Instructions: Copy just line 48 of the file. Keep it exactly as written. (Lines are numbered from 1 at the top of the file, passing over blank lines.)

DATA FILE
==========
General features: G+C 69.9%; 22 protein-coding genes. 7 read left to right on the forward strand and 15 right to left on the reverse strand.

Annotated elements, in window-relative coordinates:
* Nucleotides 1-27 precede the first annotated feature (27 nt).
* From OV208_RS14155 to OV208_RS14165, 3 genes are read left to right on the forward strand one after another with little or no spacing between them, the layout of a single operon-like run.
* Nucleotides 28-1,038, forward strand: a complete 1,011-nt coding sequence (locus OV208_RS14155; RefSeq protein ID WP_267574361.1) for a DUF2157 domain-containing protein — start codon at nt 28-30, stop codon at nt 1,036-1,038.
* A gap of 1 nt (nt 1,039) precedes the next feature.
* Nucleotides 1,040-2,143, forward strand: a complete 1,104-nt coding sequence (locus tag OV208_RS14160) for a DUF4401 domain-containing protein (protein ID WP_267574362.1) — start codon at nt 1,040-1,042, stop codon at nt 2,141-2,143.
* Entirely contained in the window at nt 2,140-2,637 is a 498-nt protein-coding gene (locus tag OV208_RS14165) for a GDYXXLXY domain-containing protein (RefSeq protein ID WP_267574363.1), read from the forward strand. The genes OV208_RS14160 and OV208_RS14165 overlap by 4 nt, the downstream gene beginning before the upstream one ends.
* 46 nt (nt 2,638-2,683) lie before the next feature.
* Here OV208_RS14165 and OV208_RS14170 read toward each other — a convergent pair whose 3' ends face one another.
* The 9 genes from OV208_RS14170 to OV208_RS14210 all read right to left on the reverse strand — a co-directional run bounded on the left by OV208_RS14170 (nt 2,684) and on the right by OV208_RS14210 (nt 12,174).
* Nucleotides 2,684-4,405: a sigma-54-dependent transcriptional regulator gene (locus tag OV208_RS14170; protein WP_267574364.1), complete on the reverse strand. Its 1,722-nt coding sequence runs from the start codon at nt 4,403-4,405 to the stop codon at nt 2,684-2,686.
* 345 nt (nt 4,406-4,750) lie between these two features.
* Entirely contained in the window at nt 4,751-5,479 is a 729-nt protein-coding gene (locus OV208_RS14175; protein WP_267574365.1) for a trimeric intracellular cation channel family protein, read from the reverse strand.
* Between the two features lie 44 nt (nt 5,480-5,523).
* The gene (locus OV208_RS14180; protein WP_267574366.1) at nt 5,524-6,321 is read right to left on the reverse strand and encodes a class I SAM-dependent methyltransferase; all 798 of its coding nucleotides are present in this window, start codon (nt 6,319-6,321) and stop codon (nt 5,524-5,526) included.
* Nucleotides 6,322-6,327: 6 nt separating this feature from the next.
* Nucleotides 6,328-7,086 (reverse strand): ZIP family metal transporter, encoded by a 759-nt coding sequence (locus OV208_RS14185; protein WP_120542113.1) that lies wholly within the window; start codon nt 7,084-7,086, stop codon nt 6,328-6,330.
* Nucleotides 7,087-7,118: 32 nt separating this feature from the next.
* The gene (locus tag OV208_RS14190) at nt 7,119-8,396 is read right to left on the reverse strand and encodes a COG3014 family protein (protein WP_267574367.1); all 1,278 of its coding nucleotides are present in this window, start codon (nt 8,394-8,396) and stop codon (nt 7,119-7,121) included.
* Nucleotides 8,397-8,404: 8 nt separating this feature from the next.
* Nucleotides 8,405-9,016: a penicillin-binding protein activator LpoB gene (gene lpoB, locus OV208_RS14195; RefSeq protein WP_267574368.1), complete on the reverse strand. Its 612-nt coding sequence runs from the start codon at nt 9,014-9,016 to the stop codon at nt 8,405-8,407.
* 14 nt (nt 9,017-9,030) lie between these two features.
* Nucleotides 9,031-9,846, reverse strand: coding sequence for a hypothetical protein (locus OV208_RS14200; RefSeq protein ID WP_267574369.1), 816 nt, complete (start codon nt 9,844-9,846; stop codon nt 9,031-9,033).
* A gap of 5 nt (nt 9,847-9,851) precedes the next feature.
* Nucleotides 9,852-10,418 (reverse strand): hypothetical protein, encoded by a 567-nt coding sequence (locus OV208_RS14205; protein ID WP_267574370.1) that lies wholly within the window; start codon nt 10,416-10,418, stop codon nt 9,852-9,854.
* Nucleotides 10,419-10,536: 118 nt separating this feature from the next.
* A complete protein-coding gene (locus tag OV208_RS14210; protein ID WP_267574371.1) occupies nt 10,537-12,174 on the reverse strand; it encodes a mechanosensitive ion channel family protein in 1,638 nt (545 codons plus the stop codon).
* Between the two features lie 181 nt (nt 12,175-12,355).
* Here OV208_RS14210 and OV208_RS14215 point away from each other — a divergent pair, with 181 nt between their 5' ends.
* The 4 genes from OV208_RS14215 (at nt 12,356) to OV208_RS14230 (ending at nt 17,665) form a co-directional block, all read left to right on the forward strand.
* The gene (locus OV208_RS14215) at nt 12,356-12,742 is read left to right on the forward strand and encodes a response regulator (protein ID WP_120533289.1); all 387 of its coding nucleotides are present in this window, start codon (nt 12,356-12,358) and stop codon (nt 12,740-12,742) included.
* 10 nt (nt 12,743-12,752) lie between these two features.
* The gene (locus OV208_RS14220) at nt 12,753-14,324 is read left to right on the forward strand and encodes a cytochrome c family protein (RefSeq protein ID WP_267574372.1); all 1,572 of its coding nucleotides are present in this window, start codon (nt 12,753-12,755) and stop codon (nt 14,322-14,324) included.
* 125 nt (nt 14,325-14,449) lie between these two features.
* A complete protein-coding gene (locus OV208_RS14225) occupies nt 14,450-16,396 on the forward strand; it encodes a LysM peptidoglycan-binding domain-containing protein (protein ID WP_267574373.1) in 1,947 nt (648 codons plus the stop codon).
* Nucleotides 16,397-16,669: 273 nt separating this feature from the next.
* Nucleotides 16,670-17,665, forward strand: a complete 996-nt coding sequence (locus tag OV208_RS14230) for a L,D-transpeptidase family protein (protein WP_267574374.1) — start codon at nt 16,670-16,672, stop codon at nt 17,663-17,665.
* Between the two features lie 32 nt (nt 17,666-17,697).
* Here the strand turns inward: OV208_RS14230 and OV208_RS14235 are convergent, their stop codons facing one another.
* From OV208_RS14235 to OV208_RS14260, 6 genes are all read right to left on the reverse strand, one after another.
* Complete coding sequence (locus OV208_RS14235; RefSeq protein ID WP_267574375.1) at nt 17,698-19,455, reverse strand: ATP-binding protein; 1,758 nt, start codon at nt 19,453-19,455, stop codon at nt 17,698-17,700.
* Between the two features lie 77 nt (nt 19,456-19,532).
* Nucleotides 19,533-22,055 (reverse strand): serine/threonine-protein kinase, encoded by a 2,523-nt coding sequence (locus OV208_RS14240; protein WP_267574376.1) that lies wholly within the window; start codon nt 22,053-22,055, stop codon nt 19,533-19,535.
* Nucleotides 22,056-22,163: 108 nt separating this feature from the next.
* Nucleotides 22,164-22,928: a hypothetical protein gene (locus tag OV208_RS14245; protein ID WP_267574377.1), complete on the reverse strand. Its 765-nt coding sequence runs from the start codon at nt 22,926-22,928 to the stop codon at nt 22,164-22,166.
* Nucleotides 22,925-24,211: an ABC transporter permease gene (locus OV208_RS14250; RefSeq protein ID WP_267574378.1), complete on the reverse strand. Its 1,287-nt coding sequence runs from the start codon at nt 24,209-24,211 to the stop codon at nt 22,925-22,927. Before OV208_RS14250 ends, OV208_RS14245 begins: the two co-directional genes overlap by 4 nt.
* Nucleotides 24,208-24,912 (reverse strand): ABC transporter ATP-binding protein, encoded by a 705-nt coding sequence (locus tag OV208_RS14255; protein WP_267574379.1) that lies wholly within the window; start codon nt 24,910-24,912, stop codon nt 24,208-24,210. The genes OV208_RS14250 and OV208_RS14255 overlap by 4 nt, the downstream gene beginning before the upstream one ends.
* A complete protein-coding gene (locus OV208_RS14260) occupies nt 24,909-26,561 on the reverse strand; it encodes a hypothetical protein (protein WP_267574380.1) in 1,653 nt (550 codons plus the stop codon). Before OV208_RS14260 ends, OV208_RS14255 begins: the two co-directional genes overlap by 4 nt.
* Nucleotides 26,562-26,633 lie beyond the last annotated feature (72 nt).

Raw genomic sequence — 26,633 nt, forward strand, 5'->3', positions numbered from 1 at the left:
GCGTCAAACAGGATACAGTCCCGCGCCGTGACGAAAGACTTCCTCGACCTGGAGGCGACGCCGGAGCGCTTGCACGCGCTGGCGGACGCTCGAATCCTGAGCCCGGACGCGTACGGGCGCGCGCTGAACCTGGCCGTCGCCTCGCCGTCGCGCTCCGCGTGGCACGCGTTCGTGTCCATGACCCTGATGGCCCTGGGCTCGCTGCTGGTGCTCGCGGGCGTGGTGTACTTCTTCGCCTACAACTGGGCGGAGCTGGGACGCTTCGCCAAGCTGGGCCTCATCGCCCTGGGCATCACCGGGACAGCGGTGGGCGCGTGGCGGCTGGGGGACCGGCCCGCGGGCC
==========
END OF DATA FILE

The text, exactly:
* Nucleotides 24,208-24,912 (reverse strand): ABC transporter ATP-binding protein, encoded by a 705-nt coding sequence (locus tag OV208_RS14255; protein WP_267574379.1) that lies wholly within the window; start codon nt 24,910-24,912, stop codon nt 24,208-24,210. The genes OV208_RS14250 and OV208_RS14255 overlap by 4 nt, the downstream gene beginning before the upstream one ends.